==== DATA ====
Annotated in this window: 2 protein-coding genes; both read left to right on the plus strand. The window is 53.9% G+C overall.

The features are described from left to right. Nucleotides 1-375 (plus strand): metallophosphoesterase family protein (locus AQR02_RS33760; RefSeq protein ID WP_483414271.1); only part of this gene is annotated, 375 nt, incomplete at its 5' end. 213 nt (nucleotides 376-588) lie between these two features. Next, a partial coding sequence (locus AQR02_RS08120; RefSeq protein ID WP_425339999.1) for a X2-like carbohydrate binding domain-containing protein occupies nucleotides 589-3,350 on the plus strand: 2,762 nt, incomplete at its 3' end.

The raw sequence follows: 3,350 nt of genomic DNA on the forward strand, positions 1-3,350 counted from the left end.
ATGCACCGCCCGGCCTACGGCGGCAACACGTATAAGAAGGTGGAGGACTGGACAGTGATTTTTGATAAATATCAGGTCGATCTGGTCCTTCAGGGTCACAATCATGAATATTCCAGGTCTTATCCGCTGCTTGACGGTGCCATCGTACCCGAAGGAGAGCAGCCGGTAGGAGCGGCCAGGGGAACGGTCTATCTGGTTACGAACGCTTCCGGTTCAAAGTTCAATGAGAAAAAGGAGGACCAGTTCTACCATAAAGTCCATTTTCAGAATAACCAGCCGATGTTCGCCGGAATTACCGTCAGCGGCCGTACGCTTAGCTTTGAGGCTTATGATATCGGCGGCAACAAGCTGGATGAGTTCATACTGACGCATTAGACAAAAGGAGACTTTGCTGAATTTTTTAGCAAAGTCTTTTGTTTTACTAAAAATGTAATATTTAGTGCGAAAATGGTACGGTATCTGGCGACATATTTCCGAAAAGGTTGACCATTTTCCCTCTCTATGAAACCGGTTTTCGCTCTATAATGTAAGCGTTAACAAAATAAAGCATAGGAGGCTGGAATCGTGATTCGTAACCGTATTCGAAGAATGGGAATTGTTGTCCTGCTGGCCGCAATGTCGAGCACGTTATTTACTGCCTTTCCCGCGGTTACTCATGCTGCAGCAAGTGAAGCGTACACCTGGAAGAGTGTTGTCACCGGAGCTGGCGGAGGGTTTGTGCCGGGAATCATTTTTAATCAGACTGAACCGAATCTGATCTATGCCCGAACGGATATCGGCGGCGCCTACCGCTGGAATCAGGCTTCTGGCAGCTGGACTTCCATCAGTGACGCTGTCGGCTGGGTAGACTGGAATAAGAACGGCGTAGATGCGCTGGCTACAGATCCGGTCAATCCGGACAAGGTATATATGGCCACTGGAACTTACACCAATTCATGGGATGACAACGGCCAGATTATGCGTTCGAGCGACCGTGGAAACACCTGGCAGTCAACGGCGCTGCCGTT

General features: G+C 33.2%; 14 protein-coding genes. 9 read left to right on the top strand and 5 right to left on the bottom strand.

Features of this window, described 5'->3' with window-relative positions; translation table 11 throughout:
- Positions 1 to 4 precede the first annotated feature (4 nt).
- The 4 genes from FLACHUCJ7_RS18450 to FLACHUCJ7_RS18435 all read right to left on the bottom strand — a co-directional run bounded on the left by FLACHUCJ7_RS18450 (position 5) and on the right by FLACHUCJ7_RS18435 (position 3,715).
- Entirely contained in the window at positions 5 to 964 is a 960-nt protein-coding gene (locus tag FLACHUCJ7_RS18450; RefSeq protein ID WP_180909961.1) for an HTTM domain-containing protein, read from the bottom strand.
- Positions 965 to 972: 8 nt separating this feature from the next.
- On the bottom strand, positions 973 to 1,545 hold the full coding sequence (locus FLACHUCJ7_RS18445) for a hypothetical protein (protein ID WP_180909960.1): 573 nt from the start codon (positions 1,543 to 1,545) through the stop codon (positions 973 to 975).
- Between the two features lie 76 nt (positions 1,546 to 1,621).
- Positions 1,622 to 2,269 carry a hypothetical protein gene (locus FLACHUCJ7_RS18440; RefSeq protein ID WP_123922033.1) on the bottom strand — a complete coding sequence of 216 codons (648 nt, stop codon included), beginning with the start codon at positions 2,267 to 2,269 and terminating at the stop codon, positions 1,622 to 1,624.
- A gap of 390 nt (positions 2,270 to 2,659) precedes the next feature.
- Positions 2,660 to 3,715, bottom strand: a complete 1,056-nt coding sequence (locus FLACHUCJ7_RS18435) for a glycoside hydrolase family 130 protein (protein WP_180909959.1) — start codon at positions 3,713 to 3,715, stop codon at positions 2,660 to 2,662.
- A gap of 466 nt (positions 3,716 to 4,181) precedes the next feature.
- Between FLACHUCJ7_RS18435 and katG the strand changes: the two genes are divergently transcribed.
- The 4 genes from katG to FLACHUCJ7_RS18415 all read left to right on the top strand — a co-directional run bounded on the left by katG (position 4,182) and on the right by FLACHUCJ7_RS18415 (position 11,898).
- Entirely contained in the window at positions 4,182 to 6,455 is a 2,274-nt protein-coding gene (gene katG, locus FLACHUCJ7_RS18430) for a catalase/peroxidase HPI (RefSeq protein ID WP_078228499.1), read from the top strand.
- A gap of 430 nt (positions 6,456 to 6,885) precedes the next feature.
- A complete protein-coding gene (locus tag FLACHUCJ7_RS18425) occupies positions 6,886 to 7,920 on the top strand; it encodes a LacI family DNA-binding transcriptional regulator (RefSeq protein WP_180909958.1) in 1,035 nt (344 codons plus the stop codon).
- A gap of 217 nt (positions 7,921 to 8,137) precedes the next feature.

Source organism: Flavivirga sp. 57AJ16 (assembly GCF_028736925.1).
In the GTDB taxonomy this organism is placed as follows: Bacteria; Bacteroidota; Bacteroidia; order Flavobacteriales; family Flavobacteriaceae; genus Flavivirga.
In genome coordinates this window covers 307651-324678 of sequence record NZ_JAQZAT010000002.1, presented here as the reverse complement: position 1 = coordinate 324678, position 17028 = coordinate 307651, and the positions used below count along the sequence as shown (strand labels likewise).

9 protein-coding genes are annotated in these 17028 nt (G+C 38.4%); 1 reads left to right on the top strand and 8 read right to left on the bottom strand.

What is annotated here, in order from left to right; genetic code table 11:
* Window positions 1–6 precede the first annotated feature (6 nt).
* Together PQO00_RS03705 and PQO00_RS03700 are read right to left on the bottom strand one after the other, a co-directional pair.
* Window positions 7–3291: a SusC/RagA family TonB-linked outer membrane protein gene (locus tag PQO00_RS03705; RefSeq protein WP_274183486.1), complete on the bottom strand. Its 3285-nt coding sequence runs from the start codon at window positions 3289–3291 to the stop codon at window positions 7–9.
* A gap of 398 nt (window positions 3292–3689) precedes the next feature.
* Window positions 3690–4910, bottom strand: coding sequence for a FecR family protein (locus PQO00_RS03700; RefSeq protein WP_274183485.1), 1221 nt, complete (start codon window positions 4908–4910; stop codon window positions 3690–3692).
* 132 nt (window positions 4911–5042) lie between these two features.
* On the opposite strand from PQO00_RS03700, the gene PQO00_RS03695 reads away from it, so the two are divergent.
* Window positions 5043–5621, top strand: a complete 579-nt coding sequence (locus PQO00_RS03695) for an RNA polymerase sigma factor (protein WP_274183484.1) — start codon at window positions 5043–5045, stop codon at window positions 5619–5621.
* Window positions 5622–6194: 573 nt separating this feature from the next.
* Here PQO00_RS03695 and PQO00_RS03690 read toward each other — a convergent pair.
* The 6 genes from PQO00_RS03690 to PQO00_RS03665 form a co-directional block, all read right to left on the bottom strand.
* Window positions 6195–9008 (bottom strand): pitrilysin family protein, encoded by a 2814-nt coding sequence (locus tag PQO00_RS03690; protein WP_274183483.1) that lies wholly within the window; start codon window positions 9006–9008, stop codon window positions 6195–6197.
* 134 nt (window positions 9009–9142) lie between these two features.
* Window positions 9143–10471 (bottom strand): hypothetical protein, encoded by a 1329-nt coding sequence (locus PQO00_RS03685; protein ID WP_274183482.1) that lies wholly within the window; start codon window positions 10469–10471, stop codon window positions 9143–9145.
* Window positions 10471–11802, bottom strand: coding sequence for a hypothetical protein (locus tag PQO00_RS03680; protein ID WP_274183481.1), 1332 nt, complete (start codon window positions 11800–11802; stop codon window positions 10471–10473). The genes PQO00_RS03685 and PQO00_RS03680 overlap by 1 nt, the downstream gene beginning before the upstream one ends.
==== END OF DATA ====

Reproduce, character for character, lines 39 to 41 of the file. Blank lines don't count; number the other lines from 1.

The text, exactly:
* Window positions 6195–9008 (bottom strand): pitrilysin family protein, encoded by a 2814-nt coding sequence (locus tag PQO00_RS03690; protein WP_274183483.1) that lies wholly within the window; start codon window positions 9006–9008, stop codon window positions 6195–6197.
* 134 nt (window positions 9009–9142) lie between these two features.
* Window positions 9143–10471 (bottom strand): hypothetical protein, encoded by a 1329-nt coding sequence (locus PQO00_RS03685; protein ID WP_274183482.1) that lies wholly within the window; start codon window positions 10469–10471, stop codon window positions 9143–9145.